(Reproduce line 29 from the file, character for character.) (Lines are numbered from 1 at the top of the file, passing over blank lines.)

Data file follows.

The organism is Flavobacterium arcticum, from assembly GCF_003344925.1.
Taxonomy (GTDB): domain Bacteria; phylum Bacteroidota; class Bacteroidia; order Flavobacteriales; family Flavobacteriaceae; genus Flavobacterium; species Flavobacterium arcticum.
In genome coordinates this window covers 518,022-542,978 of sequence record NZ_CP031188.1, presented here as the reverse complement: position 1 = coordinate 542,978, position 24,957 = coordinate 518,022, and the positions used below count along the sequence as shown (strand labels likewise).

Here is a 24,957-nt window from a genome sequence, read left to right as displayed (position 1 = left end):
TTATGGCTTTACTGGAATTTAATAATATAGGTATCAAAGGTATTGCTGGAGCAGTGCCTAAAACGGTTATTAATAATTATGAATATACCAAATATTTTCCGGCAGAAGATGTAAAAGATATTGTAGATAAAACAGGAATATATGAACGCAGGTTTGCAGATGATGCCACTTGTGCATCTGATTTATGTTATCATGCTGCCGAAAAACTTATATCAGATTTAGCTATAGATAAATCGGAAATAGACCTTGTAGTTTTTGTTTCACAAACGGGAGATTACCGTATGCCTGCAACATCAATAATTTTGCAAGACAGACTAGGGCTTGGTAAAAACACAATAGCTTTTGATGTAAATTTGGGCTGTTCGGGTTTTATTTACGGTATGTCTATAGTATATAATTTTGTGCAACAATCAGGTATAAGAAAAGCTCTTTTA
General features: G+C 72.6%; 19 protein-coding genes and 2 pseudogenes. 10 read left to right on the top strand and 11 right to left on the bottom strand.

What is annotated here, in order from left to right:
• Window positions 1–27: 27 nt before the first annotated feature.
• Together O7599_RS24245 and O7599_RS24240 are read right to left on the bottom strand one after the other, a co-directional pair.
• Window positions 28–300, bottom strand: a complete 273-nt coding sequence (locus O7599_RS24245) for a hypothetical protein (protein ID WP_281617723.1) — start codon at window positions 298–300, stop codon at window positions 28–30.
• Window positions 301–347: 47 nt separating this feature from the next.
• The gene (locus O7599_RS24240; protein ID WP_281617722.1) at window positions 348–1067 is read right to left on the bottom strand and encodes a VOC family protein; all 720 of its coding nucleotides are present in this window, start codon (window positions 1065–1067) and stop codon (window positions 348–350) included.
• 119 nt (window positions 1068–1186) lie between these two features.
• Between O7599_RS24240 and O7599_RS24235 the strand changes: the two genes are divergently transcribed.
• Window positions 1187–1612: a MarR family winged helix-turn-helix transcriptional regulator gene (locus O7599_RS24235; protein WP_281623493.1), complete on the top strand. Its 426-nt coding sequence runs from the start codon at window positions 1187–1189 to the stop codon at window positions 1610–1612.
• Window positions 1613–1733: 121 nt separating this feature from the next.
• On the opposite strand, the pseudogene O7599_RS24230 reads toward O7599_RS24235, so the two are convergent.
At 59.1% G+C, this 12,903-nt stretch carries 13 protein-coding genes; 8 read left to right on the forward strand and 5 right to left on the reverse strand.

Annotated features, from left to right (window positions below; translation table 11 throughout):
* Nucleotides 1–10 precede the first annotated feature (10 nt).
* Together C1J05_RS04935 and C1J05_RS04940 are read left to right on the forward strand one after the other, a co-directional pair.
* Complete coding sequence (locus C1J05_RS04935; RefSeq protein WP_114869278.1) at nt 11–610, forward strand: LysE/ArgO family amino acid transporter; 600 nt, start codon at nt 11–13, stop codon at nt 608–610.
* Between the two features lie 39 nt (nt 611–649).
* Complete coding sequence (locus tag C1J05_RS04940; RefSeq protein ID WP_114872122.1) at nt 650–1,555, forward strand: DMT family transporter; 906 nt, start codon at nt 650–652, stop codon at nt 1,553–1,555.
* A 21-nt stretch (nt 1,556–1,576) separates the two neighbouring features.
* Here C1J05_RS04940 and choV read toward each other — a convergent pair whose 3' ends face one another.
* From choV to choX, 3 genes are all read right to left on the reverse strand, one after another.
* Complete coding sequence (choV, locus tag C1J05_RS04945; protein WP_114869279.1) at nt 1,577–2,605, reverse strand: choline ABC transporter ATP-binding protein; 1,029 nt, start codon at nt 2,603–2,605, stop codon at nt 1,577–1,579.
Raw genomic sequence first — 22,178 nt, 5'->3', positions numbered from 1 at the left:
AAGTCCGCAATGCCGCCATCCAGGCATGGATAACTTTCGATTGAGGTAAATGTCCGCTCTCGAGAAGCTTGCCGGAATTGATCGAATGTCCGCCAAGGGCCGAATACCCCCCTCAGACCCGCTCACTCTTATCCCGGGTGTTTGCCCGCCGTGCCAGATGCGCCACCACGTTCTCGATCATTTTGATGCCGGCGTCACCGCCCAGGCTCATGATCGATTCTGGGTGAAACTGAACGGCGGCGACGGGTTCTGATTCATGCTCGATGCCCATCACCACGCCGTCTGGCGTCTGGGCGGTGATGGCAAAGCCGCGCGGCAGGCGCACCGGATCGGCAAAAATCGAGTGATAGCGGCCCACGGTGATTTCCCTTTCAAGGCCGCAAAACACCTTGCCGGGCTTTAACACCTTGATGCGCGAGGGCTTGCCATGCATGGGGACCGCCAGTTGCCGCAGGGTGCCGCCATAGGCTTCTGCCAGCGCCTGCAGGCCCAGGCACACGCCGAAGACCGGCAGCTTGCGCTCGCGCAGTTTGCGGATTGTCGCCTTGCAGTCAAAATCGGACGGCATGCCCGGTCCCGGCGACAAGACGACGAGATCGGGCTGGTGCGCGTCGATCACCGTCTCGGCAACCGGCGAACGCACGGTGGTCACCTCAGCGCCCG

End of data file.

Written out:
Raw genomic sequence first — 22,178 nt, 5'->3', positions numbered from 1 at the left: